Since Medicare Part D officially kicked in at the beginning of the year, the new program has given community mental health centers’ staff—and the people they serve—major headaches. Many behavioral health professionals remain skeptical that the federal government will make the regulatory and administrative changes needed to enable the more than 25 million participants to fully reap the intended benefit of the landmark program: access to prescriptions and reduced drug costs. The bottom line, say many behavioral health professionals, is that Part D has substantially increased their costs, taxed their resources, and frustrated their clients.
“From its inception, Part D has been an utter hassle for mental health service providers,” says Jim Van Norman, MD, medical director of the Austin Travis County MHMR Center in Texas. When the program first began, he notes, more than 6.2 million dually eligible Medicare and Medicaid recipients automatically were enrolled in Part D plans. Yet “it was difficult to figure out which plan the dual eligible was randomly enrolled in and whether that plan was the best option for the patient,” he explains. In addition, since many dually eligible beneficiaries have cognitive impairments, they were particularly vulnerable during the transition period because drug regimen consistency is paramount for patients with behavioral issues.
But for behavioral health agencies and their patients, the problems didn't end there. “Looking at the formulary choices available, it's clear that certain medications for patients with mental illness aren't covered,” Dr. Van Norman adds. Two classes of drugs prescribed by behavioral health providers—benzodiazepines and barbiturates—are excluded from coverage, but Part D plans are required to cover all antipsychotic, anticonvulsant, and antidepressant drugs, according to Andrew Sperling, legislative director of the National Alliance on Mental Illness (NAMI).
Under Part D, mental health treatment caregivers also are hindered because patients aren't always able to receive higher doses of medications than those specifically authorized under the program, according to Dr. Van Norman. “Sometimes,” he explains, “it's necessary to push doses higher than what's listed by the FDA to get a full response.” But the managed care companies that administer the plans aren't always flexible in approving higher doses, he adds.
In fact, Dr. Van Norman recently spent 40 minutes on the phone and three days completing paperwork to gain authorization to treat a patient with a higher dose than permitted by the plan administrator. “Meanwhile, the patient was getting frantic,” he says.
Another big Part D issue for behavioral health providers: Most states are not offering additional financial assistance or wraparound coverage to help dual eligibles with their copayments, according to a recent survey by the American Psychiatric Association. And when such coverage is available, it can be hindered by budgetary constraints. For example, in New York the proposal at press time limited wraparound help beginning July 1 to atypical antipsychotics, antidepressants, retroviral medications used in HIV/AIDS, and antirejection drugs used in organ and tissue transplants. Those with comorbidities may find that one or more of their non-mental health–related medications will not be covered by the supplemental wraparound program, explains Phillip Saperia, executive director of the Coalition of Voluntary Mental Health Agencies (CVMHA) in New York City.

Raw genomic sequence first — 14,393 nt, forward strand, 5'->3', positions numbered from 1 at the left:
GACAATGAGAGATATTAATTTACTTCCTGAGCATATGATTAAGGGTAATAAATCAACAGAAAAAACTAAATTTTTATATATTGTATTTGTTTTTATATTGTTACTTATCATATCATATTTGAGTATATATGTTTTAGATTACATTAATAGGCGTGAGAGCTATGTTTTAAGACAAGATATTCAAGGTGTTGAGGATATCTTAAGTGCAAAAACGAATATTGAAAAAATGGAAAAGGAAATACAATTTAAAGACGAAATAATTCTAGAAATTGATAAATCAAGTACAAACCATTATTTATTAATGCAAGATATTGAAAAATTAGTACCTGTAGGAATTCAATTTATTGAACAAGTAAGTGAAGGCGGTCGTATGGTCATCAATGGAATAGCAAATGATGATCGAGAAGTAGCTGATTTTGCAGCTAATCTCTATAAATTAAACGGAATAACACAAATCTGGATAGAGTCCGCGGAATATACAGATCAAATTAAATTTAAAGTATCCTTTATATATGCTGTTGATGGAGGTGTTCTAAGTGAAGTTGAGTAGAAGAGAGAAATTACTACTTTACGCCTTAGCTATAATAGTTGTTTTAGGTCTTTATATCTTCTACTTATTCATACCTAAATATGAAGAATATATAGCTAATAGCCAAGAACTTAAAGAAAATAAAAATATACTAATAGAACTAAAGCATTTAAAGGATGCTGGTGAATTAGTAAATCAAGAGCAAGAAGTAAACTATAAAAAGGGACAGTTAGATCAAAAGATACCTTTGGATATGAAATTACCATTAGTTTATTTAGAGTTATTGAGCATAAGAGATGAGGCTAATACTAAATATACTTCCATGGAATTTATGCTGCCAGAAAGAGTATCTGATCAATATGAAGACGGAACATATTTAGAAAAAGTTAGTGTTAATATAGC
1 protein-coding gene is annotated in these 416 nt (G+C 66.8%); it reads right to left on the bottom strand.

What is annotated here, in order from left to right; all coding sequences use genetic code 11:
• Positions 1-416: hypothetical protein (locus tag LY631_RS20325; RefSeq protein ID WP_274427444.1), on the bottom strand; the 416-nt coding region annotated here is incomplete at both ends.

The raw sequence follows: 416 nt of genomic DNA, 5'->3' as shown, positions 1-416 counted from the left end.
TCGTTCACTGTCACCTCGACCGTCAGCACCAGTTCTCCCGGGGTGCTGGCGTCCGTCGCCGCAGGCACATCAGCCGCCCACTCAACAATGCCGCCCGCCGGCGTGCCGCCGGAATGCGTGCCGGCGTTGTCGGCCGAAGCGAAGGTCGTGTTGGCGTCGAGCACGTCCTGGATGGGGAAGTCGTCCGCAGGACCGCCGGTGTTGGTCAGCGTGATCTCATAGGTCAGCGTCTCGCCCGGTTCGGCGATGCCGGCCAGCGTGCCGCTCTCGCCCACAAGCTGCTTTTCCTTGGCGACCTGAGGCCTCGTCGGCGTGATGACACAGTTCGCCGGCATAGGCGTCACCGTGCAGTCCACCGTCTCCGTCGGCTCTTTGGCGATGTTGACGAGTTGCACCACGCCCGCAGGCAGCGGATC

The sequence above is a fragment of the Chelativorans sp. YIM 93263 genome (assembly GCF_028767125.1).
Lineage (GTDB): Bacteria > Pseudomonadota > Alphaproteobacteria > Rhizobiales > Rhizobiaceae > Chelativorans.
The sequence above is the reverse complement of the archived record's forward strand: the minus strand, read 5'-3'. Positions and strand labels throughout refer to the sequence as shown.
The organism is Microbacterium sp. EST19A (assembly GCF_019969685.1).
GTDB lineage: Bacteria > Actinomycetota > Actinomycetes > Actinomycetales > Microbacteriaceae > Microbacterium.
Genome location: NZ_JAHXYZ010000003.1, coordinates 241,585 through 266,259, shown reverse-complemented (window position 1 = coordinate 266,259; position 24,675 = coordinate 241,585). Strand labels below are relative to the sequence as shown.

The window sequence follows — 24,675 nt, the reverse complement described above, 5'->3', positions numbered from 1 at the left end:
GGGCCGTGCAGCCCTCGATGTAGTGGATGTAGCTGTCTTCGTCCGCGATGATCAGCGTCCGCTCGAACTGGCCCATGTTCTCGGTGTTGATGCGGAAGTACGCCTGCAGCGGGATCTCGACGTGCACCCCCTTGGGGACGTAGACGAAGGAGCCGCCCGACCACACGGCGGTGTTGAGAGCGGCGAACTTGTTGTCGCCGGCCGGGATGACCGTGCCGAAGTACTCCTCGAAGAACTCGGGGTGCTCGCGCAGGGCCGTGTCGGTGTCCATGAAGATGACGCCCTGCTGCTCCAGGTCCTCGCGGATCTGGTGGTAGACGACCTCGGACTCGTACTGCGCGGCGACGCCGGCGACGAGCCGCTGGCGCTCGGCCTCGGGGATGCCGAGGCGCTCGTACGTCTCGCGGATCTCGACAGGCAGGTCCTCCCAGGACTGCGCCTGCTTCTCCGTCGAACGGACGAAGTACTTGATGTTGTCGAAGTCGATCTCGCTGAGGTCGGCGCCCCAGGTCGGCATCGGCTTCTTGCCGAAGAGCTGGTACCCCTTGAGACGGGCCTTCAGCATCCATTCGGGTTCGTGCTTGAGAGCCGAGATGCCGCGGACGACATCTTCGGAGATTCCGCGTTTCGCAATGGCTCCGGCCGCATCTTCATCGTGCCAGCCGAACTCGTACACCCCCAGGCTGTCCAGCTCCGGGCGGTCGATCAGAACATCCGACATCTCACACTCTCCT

In New York State, notes Karyn Krampitz, who operates a provider help line for the coalition, the legislature did approve an emergency Medicaid safety net program in February, which allows dual eligibles to get their medications paid by Medicaid if their first request for an exception is denied by the Medicare Part D drug plan. But that program will expire when the New York State health commissioner determines that the problems with Part D implementation are over. Krampitz is concerned that the safety net program is diverting attention from other troubling issues, such as drugs not being included in plan coverage and prior approval requirements. “Once the safety net is gone,” she explains, “we're afraid we'll be back to square one: beneficiaries without immediate access to their medications.”
For Linda Rosenberg, president and CEO of the National Council for Community Behavioral Healthcare, a critical component of the Part D problem is that Congress mandated a society-supported benefit for seniors while also trying to trumpet private business. “Promoting private business is certainly a good thing, but not necessarily when it comes at the expense of good public policy,” says Rosenberg. Therefore, the National Council would like to see the law changed to eliminate copayments for the poorest of the poor. “Two or three dollars doesn't sound like a lot of money, but for people on limited incomes, it can be,” she notes.
Medicare doesn't come close to paying for all drug expenses. Once a senior pays the deductible (in addition to a monthly premium), Medicare will cover only 75% of prescription drug costs until $2,250 in bills have been accumulated. At that point, beneficiaries are responsible for the entire costs of their medications until total drug expenses reach $5,100, when Medicare will cover 95% of the costs. That gap in coverage, called the “doughnut hole,” was implemented to save the government money, but the doughnut hole does not apply to dual eligibles.